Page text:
The Motley Fool's Weekly Editors' Picks

Fools were out and about this past week in an investing world jam-packed with actions and ideas. Here are three articles you might find useful as you decide how to invest your money.

4 Big Mistakes That Will Devastate Your Finances
Ensuring a comfortable retirement is a big deal. You have to do a lot of things to make it happen. You also have to not do a lot of things if you want to get the best results. Fool analyst Dan Caplinger laid out four big mistakes that could devastate your finances.

Mistake No. 1 is putting off saving. "Every dollar you set aside at age 25 will give you twice the nest egg in retirement as a dollar saved at age 35, assuming a 7% annual return," Dan wrote. Good to know.

Another mistake that Dan highlights is "dumping stocks on dips." He notes that he sold shares of Starbucks (NAS: SBUX) in 2008 to harvest tax losses. "I convinced myself that in a new era of austerity, the days of the $4 latte were numbered," Dan wrote. But competition from Green Mountain Coffee Roasters and McDonald's didn't weigh on Starbucks as he thought it would, and the stock has risen sixfold.

"Every day, the stock market gives you chances to leap before you look," Dan wrote. "Occasionally, your emotional response will turn out to be right -- but often, you'll regret that gut-driven move in the long run."

Read the article for more advice, and check for daily help on your journey to a comfortable retirement.

1 Stock to Buy in May: Google
Fool analyst Anders Bylund gives readers the rundown on a stock that turns conventional wisdom on its head. "In Google (NAS: GOOG) , you get astounding growth and sensational innovation in a thriving sector, all for the price of a has-been in a mature and dying industry," Anders wrote in an article suggesting investors buy shares in May and stay in for the long term.

Google boasts Android and YouTube and makes money from online advertising. "Click by click, Internet users of every stripe contribute to Google's bulging coffers," Anders wrote. Google may have passed up an opportunity in China in favor of standing against censorship, but Anders is OK with that, noting the importance of brand integrity. And the stock is undervalued!

Read the article to get all of Anders' analysis of the Google buying opportunity.

3 Value Investing Myths Busted
It's your weekend, value investors. Time for the annual Berkshire Hathaway (NYS: BRK.B) shareholder meeting. In advance of the big event, Joe Magyer, advisor of The Motley Fool's Inside Value newsletter service, set about finding the truth behind three myths about value investing.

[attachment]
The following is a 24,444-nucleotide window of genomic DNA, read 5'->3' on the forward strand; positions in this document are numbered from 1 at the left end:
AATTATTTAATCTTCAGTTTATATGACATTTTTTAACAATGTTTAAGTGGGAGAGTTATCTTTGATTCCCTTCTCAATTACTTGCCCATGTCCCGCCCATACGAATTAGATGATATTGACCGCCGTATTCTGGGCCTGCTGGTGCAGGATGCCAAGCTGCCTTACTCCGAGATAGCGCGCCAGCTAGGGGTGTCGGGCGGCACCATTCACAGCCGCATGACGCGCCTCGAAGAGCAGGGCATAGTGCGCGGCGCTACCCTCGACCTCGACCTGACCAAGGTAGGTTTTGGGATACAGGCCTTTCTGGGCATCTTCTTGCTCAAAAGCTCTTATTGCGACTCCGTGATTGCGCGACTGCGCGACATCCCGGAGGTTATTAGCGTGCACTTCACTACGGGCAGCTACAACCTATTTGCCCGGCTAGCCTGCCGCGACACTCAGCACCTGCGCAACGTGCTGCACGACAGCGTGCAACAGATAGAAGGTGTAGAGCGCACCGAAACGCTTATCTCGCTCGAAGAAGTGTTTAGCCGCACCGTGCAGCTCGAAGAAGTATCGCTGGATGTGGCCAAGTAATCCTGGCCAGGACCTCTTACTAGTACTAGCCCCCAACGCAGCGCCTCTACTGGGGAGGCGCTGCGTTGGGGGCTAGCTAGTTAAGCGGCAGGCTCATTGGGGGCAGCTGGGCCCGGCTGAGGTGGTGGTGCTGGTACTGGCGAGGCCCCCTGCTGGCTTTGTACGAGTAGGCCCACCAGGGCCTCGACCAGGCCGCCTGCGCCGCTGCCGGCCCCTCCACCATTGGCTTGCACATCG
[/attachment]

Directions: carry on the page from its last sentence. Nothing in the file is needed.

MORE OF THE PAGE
It's not true that you can't beat the market with large-cap stocks, Joe reports, using Coca-Cola (NYS: KO) as an example. Everyone knows how Coke makes money and plenty of analysts follow it, so where's the chance to make money from the stock? Well, Joe points out that there have been large swings in Coke's share price, giving "patient investors who preyed on Mr. Market's emotions" opportunities to make money by buying or shorting shares at different points. Since their low in 2004, shares are up 102%, plus dividends, Joe wrote. It has a 2.7% yield, according to Yahoo! Finance.

Read the article to learn about the other myths, and follow the Fool's coverage of the Berkshire meeting and the Value Investing Congress at

Are you already looking ahead to fall? Then you'll want to check out the new Motley Fool free report "These Stocks Could Skyrocket After the 2012 Presidential Election."

At the time thisarticle was published Fool online editor Kris Eddy owns no shares of any stocks mentioned in this article. The Motley Fool owns shares of Google, Berkshire Hathaway, Coca-Cola, and Starbucks.Motley Fool newsletter serviceshave recommended buying shares of Berkshire Hathaway, Google, Green Mountain Coffee Roasters, Starbucks, McDonald's, and Coca-Cola, as well as writing covered calls on Starbucks and creating a lurking gator position in Green Mountain Coffee Roasters. The Motley Fool has adisclosure policy.We Fools don't all hold the same opinions, but we all believe thatconsidering a diverse range of insightsmakes us better investors. Try any of our Foolish newsletter servicesfree for 30 days.

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